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Question Can I read in an Excel file located in a zipped archive file from Amazon S3? Answer Unfortunately, this is not an option within the Amazon S3 Download Tool, as it only allows you to choose between CSV, DBF and YXDB files. However, this is possible within Alteryx with the use of a simple workflow utilizing a three line batch file, the Run Command Tool (master it here), and the AWS Command Line Interface (CLI).   In order to use the CLI, you must first download it and configure its settings. Please visit this page for information on how to do that. Once that is setup, you simply need to setup the batch file and configure the Run Command Tool.   Step 1 In the first step, you will use a Text Input Tool to write the batch file code. This code will use the CLI to copy the ZIP file from the S3 bucket to a locally accessible drive. Configure the Text Input Tool as follows:     Important: Make sure that line 2 points to where your CLI is installed. In line 3, replace "alteryxtest" with the name of your bucket, "ExcelTest.zip" with the name of your ZIP file and enter in the correct location to copy the file to.   Step 2 In the second step, you will use the Run Command Tool to do the following: Write out the batch file ("Write Source") Run the batch file created in the previous step ("Run External Program") Read the file into the workflow ("Read Results")   Important:  When entering in the "Read Results" section, your ZIP file will not exist at this point so you cannot simply navigate to and select the file. So, you have two options: Click on the "Input" button and enter in the full path of where you are copying the ZIP file (found on line 3 of the Text Input tool) along with the file name, a pipe character, and then in brackets, the sheet name. For Example: C:\Users\dchapman\ExcelTest.zip|ExcelZIP.xlsx[sheet1] Run the workflow once without the "Read Results" section completed in order to copy the ZIP file from the S3 bucket. Then, click on the "Read Results" button and navigate to the ZIP file and choose the Archive file to read it.    This same workflow can be used to read other archived files as well. However, you will have to make slight adjustments to the "Read Results" section of the Run Command tool. For example, if reading in a CSV file, you would simply include the archived file name. Since a CSV file does not have "sheets", the bracketed sheet name is not needed.   I plan to create a simple macro with a user interface that will do the same thing. Once complete, I will post it in the reply section.   Thanks for reading!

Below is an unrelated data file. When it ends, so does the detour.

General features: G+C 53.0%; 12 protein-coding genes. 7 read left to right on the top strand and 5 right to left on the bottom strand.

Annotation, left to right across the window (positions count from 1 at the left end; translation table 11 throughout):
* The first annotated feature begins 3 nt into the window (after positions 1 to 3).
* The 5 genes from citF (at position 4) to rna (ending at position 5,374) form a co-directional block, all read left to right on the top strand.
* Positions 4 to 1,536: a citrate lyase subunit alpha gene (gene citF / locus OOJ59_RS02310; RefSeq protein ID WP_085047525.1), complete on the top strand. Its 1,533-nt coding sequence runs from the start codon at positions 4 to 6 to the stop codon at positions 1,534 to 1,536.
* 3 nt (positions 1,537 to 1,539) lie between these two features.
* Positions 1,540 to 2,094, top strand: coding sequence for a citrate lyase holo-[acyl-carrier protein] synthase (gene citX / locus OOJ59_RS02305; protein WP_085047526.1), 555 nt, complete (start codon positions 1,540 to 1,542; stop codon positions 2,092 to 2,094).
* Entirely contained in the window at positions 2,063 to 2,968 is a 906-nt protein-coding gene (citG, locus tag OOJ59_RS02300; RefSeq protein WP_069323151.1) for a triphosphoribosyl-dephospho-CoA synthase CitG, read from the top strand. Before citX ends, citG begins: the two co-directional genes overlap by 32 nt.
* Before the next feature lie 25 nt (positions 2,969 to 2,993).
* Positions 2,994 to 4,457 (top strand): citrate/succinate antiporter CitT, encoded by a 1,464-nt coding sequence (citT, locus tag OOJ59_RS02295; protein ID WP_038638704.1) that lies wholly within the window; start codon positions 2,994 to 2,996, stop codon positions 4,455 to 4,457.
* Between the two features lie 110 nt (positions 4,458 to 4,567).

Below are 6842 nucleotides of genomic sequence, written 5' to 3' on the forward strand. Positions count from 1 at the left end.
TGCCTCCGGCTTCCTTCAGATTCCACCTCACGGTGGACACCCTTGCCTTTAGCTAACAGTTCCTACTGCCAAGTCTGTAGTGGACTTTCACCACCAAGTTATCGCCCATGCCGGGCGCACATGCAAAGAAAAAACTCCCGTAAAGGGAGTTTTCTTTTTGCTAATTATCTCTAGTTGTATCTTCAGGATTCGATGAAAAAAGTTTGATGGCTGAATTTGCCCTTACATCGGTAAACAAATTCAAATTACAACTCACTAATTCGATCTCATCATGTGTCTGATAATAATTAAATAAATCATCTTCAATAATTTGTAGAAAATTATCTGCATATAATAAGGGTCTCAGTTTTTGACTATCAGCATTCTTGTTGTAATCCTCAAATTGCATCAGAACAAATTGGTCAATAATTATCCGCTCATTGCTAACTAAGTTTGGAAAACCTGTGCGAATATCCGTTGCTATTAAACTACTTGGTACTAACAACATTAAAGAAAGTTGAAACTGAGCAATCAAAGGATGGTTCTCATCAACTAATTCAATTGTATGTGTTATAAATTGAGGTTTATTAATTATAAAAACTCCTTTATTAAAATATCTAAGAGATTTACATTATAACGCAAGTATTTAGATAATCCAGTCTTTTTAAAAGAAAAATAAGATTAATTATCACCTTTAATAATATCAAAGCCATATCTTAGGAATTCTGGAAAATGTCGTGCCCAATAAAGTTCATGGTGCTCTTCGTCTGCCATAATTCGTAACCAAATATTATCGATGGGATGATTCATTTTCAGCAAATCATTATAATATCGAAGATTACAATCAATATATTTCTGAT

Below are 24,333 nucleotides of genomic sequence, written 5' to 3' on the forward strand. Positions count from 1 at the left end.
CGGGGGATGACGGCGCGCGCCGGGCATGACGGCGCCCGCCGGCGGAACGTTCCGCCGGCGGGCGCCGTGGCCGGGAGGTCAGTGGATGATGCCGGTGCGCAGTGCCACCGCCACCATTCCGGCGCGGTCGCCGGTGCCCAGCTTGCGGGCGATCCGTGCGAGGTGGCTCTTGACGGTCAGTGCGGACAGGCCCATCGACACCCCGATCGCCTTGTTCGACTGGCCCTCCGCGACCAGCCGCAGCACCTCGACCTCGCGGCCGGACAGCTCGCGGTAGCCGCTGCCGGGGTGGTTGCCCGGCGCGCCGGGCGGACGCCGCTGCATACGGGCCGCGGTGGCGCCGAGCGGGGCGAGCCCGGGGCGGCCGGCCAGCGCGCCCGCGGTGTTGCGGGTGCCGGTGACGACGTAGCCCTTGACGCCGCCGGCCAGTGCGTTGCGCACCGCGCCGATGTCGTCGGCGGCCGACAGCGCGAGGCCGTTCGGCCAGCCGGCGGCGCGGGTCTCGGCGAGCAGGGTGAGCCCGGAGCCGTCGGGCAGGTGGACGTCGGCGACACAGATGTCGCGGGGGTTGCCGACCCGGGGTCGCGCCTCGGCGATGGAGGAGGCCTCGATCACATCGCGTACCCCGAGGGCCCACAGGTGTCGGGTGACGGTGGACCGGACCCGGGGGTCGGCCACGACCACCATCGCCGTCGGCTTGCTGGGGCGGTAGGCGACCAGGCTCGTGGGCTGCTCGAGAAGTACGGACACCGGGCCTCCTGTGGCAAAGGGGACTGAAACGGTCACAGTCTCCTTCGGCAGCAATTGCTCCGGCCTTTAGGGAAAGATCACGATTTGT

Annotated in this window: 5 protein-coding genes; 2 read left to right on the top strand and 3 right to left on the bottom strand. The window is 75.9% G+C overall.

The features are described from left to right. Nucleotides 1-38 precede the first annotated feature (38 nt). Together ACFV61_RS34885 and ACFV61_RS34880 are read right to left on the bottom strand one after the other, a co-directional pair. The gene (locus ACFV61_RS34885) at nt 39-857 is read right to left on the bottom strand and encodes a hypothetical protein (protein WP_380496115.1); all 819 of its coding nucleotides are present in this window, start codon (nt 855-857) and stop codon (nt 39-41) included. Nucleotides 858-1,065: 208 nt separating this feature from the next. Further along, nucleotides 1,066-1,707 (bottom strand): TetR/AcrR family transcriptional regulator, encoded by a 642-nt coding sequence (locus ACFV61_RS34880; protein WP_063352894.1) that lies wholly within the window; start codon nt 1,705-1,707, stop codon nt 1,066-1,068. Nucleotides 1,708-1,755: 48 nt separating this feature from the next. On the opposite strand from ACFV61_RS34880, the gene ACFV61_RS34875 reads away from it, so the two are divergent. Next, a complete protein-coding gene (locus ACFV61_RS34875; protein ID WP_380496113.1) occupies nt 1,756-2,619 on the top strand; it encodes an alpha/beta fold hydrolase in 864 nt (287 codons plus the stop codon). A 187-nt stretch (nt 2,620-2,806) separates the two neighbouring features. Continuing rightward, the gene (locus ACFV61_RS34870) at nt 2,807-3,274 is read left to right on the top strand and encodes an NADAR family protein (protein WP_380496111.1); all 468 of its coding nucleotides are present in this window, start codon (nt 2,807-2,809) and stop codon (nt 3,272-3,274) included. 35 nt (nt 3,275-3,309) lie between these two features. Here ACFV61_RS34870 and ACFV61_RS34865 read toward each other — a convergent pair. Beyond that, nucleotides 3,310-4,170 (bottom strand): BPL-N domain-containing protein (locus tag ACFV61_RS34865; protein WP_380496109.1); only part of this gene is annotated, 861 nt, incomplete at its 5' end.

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If you haven’t used the Run Command Tool just yet, that’s great. It means that whatever your analyses required, we had it covered with basic Designer functionality. But in spite of how great the Designer is, it just can’t do everything. There is a utility on your computer that can do just about anything, however, and it’s the command line . The Run Command Tool pairs the two into a dynamic tag-team duo that can wrestle all the computation you could need into one, integrated, Designer workflow: